It is in the 4th film—or second in this structure—that our first hint at the Rabbit’s Foot appears. This is never resolved, even though it is presumably an important part of the 3rd film. The Rabbit’s Foot comes into play, albeit indirectly, on Phelps’s watch. He employs the tactics of psychological warfare, which we saw in his “first” outing—Hunt’s “last”.
The Rabbit’s Foot is now the metaphoric basis for the approach to missions in general: psychological warfare and pitting each opponent against their greatest mental foibles and superstitions, turning their own minds against them.
Rather than accomplishing the physically impossible, the definition of impossible is broadened and used as the central strategy. Forcing opponents to accept new realities or imposing situations from which it is literally impossible to recover is part of Phelps’s new approach. The IMF seeks to cause their foes and/or any associates to doubt their sanity or competency.
Where Hunt took the fight to his opponents as directly and quickly as he was able, Phelps is indirect and much less obvious. Infiltration becomes a hallmark of the IMF in this era.
Hunt relied mainly on endurance; outlasting the enemy made his approach somewhat comparable to a schoolyard hand-slap game—the bruises and collateral damage were obvious and often severe. With Phelps, the game is truly one of chess. His is a more subtle IMF, with an immeasurable improvement in plausible deniability.
Daniel Briggs (Steven Hill):
Why Phelps left the IMF (if that’s really what happened) is not revealed. His replacement, Dan Briggs, is a calculating coordinator by comparison. Though a capable operative, this new agent leaves himself out of the field about 25% of the time. Perhaps, this is a personal choice following Swanbeck and Kittridge, or the IMF itself has addressed the problems they represent. In essence, Briggs replaces the Director when able.
Briggs is an enigma and a contradiction. He’s more willing to kill in the line of duty than either Hunt or Phelps—including innocents. In contrast, he’s very much an avuncular figure to the members of his team.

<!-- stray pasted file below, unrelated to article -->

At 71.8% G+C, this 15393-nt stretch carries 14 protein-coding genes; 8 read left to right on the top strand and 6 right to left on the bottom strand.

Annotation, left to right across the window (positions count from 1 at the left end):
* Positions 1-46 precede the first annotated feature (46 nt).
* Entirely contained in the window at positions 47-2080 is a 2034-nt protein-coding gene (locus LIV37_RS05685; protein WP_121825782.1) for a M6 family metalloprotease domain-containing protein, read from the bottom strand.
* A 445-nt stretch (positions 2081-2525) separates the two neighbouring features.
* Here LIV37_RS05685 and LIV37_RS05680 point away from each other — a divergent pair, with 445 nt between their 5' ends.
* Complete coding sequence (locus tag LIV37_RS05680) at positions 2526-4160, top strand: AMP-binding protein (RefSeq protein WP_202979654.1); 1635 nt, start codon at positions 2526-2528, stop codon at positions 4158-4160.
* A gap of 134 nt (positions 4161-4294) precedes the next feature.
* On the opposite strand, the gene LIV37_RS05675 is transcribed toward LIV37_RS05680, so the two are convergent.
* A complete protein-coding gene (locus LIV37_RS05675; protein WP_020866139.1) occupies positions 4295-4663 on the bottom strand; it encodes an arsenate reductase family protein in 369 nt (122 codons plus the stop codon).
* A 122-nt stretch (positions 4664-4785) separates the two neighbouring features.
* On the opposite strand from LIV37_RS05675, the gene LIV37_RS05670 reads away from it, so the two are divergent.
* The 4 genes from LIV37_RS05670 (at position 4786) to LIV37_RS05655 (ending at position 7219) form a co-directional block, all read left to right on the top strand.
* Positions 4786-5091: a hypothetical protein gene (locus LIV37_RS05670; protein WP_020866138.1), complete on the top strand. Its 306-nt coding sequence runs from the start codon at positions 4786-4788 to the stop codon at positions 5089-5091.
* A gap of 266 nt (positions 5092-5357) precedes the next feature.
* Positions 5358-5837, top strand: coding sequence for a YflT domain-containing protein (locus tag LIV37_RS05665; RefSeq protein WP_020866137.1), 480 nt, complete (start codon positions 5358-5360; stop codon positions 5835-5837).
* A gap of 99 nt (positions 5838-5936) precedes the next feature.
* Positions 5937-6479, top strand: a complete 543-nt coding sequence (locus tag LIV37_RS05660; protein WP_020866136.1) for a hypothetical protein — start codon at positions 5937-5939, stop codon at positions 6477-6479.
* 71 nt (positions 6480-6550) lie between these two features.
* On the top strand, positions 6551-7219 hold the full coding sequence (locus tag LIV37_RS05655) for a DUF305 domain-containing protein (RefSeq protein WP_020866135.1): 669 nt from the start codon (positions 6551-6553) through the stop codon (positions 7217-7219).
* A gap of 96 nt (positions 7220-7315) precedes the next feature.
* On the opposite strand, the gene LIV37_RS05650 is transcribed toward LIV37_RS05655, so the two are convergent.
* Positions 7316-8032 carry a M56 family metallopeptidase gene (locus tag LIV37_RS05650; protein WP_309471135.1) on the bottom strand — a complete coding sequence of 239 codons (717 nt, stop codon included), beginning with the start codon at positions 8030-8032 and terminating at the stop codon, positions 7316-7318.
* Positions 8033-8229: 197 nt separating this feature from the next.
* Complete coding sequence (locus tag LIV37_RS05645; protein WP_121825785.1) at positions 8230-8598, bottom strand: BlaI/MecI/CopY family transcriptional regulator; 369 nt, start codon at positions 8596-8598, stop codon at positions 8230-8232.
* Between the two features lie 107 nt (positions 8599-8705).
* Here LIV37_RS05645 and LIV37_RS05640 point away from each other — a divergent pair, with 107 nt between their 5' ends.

The successes of Phelps’s missions require no change in tactics or strategy. Enemies are still confronted with no-win situations and ultimatums of circumstance. Agent Briggs does not rely on paranormal hoaxes or simulation of MKUltra mental abilities as Phelps did. But the superstitions and ideologies of enemies remain the fulcrum used for leverage.
After a year of genius, however, Dan Briggs leaves active service with the IMF and joins the U.S. Army Military Intelligence Corps.
The first self-destructing tape in the original series ends with, “I hope it's 'welcome back,' Dan. It's been a while.”
We may never know who replaced Agent Briggs in reverse-order Impossible.
“Your mission, should you choose to accept it…”
Thom Truelove is the co-founder of Psych Wing (a group developing short films set primarily in the sci fi genre) and a collaborating partner on future sci fi/fantasy novels with gothic Victorian fantasy author Leanna Renee Hieber (Tor Books).
As an essayist, his work has been picked up by such anthologies as the forthcoming “The Book of Starry Wisdom: Apocrypha of Lovecraft's Cthulhu” (edited and produced by Simon Berman). You are invited to visit Thom's blog, “Surfing the Zeitgeist” at thomtruelove.com.